The 58 discriminatory laws identified by the Inquiry cover
the following areas:
- workers’ compensation;
- social security;
- veterans’ entitlements;
- health care subsidies;
- family law;
- aged care; and
The report recommends amendment to the definitions of a de
facto relationship in each of these 58 laws. The report also recommends changes
to federal, state and territory laws to recognise the relationship between a
child and both parents in a same-sex couple. Together, these changes would
ensure that same-sex couples and their children would be treated in the same way
as opposite-sex couples and their children.
The final report can be found at:
As at 30 June 2007, the federal government had indicated
that it was considering the recommendations of the final report.
The Same-Sex: Same Entitlements report reflects the
information, stories and opinions expressed in the 680 written submissions
collected by the Inquiry. Those submissions came from the following individuals
- employment bodies;
- gay, lesbian, bisexual, transgender and intersex
individuals and couples;
- human rights, advocacy and legal bodies;
- members of the public;
- non-government organisations;
- organisations representing gay, lesbian, bisexual,
transgender and/or intersex people;
- parents, friends or family members of same-sex
- peak bodies;
- religious organisations;
- state and territory government agencies;
- state equal opportunity commissions;
- unions; and
- universities and academics.
For a full list of those who made submissions and copies
of certain submissions see:
The Same-Sex: Same Entitlements report also
reflects the evidence collected in the seven public hearings and 18 community
forums held around Australia. Those public consultations clearly revealed the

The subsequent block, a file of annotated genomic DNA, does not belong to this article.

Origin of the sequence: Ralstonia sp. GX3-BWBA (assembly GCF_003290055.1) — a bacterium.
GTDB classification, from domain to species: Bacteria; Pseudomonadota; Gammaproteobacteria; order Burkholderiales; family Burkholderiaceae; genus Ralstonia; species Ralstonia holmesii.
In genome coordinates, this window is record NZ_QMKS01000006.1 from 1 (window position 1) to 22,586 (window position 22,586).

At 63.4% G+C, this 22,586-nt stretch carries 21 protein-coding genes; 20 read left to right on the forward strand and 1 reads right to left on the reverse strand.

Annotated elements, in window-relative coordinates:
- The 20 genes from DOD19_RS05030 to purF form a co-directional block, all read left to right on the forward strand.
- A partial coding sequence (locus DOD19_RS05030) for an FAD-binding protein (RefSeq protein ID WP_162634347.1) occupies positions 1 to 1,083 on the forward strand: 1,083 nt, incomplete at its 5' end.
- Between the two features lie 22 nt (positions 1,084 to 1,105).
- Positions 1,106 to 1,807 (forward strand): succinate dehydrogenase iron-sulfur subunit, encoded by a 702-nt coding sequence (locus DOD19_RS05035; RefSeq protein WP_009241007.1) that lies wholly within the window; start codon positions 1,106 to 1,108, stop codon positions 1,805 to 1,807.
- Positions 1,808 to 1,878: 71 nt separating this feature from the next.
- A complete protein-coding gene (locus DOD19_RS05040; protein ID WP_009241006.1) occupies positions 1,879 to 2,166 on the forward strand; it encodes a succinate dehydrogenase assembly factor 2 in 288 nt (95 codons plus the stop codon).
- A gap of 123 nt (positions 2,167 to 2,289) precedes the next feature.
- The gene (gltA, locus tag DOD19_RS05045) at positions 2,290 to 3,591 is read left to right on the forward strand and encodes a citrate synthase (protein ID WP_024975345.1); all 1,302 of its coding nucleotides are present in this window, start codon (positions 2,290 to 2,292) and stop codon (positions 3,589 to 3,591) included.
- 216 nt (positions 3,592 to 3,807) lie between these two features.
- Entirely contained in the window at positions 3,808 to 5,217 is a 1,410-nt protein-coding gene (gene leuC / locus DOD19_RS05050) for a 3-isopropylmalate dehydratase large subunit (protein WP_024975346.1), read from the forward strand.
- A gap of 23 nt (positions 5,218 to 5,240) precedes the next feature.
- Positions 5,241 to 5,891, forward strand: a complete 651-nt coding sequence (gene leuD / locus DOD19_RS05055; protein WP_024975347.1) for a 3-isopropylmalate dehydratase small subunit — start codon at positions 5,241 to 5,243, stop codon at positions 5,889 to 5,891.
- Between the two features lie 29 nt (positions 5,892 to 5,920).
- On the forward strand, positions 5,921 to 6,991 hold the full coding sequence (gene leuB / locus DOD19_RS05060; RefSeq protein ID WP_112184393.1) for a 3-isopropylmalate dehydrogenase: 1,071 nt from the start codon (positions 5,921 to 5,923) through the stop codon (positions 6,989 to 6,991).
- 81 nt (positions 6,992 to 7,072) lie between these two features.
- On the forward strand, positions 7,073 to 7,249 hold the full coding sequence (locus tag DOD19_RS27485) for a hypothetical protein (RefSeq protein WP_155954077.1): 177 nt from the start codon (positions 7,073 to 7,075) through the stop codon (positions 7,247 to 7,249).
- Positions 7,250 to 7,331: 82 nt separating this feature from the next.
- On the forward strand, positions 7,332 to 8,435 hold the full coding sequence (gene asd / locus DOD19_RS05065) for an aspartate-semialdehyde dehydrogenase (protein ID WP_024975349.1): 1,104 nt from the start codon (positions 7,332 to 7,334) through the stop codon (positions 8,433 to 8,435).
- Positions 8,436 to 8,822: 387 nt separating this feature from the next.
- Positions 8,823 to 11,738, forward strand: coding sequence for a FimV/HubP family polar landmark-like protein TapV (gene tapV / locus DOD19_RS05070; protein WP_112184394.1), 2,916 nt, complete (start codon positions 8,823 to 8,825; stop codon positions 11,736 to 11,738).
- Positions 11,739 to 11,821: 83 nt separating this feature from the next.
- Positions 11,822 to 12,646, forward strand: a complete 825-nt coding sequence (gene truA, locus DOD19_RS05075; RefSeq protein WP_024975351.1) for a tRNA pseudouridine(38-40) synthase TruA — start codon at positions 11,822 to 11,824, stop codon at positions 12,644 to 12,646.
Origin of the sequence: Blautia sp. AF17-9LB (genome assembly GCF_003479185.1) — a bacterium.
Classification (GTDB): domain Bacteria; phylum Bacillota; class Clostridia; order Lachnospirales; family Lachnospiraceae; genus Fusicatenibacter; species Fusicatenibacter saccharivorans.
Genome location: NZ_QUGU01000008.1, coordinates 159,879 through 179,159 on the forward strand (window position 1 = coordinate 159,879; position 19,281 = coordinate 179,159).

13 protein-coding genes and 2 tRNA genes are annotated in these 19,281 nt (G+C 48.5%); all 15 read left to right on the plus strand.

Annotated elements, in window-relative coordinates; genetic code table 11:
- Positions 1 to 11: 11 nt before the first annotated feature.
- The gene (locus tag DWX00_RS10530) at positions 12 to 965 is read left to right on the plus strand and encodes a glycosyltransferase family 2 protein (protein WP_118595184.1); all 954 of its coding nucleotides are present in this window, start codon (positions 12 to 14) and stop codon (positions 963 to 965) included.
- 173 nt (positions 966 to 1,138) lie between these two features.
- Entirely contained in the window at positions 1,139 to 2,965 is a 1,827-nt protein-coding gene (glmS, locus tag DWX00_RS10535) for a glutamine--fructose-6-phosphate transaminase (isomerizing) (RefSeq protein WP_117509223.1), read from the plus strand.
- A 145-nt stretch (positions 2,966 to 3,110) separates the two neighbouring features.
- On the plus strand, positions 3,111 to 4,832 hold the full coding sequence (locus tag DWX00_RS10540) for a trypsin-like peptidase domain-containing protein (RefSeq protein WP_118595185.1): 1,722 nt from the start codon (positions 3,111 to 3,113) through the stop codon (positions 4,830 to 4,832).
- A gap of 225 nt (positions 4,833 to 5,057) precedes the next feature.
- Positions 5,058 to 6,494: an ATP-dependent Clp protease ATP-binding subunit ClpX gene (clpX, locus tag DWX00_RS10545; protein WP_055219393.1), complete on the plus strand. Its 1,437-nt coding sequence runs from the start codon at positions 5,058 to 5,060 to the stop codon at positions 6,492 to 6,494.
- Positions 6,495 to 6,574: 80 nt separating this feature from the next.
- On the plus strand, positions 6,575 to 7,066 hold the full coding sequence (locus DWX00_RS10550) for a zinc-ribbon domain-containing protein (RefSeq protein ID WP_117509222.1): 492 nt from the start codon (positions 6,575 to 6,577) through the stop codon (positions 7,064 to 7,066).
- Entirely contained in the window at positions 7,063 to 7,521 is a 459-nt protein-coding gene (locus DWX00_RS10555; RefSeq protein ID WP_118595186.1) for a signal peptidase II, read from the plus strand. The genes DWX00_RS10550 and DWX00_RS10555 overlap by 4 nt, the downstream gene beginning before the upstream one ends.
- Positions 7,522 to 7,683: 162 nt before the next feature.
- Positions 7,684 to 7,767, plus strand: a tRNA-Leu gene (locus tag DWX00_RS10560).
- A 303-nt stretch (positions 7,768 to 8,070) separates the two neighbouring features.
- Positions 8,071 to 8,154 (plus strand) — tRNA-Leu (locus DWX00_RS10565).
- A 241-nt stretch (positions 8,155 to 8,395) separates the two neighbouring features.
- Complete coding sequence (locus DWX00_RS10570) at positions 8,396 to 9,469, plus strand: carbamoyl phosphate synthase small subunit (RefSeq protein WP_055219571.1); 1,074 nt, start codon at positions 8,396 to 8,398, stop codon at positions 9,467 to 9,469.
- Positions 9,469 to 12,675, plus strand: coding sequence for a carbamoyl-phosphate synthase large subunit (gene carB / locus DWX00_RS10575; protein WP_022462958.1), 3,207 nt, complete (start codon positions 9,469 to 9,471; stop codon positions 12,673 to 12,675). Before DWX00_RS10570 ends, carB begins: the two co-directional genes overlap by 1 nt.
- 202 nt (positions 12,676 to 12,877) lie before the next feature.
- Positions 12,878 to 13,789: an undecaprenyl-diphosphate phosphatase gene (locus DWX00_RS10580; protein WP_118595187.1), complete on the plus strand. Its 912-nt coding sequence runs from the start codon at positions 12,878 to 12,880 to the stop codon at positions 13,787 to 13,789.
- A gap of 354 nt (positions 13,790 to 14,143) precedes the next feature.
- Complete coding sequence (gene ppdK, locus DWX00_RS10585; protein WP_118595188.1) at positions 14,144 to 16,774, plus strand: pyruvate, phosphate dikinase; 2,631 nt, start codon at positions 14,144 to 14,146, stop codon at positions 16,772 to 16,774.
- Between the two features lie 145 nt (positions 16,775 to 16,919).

financial and emotional strain placed on gay and lesbian couples who are trying
to live their lives like everybody else in the community. For a list and summary
of the hearings and community forums see:
The Inquiry also received information from 15 federal
The Inquiry released two discussion papers and a research
paper as a way to encourage community responses and elicit further information
from experts in the field. The final report incorporates the information in the
discussion and research papers. Copies of those papers can be found at:
and adhering to human rights
detention, asylum-seekers and refugees
The President, Human Rights Commissioner and Human Rights Unit staff
conducted inspections of all mainland immigration detention facilities during
October and November 2006. In January 2007 an inspection report was published on
the HREOC website at:
The inspection report notes that substantial efforts have
been made by the Department of Immigration and Citizenship (DIAC) to improve the
physical environment, reduce the tension levels, enhance the programs and
activities available to detainees, and improve mental health services inside
immigration detention centres.
The inspection report also notes that, despite these
improvements, the fundamental problem with immigration detention has not changed
– the length of detention and the uncertainty about how much longer that
detention will last.
The report makes 41
recommendations for improvements to the law, administration and conditions
inside detention centres. There has been constructive interaction between HREOC
and DIAC regarding those recommendations.
Commissioner Innes continues to engage with DIAC on a